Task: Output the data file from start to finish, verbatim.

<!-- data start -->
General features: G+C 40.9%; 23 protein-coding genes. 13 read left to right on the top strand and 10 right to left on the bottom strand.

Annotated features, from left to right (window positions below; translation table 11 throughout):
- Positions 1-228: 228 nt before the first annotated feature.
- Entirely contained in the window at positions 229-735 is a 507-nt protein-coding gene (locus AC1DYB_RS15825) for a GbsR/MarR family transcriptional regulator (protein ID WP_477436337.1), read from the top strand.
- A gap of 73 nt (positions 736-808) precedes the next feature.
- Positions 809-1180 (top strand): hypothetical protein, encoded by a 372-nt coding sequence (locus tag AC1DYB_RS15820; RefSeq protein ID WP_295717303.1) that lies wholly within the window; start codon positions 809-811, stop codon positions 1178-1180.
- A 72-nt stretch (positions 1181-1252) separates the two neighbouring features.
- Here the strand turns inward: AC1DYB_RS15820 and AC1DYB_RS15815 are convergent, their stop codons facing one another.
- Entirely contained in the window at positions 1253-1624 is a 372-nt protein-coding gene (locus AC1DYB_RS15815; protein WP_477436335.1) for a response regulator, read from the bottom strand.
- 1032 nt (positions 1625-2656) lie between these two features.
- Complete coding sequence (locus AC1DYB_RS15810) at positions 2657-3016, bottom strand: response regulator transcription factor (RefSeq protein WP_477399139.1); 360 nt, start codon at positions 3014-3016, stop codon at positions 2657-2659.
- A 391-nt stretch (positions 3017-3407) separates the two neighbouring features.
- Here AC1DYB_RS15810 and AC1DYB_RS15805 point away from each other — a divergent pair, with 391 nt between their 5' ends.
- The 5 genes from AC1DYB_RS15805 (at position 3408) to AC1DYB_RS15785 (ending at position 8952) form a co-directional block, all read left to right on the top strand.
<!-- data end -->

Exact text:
General features: G+C 40.9%; 23 protein-coding genes. 13 read left to right on the top strand and 10 right to left on the bottom strand.

Annotated features, from left to right (window positions below; translation table 11 throughout):
- Positions 1-228: 228 nt before the first annotated feature.
- Entirely contained in the window at positions 229-735 is a 507-nt protein-coding gene (locus AC1DYB_RS15825) for a GbsR/MarR family transcriptional regulator (protein ID WP_477436337.1), read from the top strand.
- A gap of 73 nt (positions 736-808) precedes the next feature.
- Positions 809-1180 (top strand): hypothetical protein, encoded by a 372-nt coding sequence (locus tag AC1DYB_RS15820; RefSeq protein ID WP_295717303.1) that lies wholly within the window; start codon positions 809-811, stop codon positions 1178-1180.
- A 72-nt stretch (positions 1181-1252) separates the two neighbouring features.
- Here the strand turns inward: AC1DYB_RS15820 and AC1DYB_RS15815 are convergent, their stop codons facing one another.
- Entirely contained in the window at positions 1253-1624 is a 372-nt protein-coding gene (locus AC1DYB_RS15815; protein WP_477436335.1) for a response regulator, read from the bottom strand.
- 1032 nt (positions 1625-2656) lie between these two features.
- Complete coding sequence (locus AC1DYB_RS15810) at positions 2657-3016, bottom strand: response regulator transcription factor (RefSeq protein WP_477399139.1); 360 nt, start codon at positions 3014-3016, stop codon at positions 2657-2659.
- A 391-nt stretch (positions 3017-3407) separates the two neighbouring features.
- Here AC1DYB_RS15810 and AC1DYB_RS15805 point away from each other — a divergent pair, with 391 nt between their 5' ends.
- The 5 genes from AC1DYB_RS15805 (at position 3408) to AC1DYB_RS15785 (ending at position 8952) form a co-directional block, all read left to right on the top strand.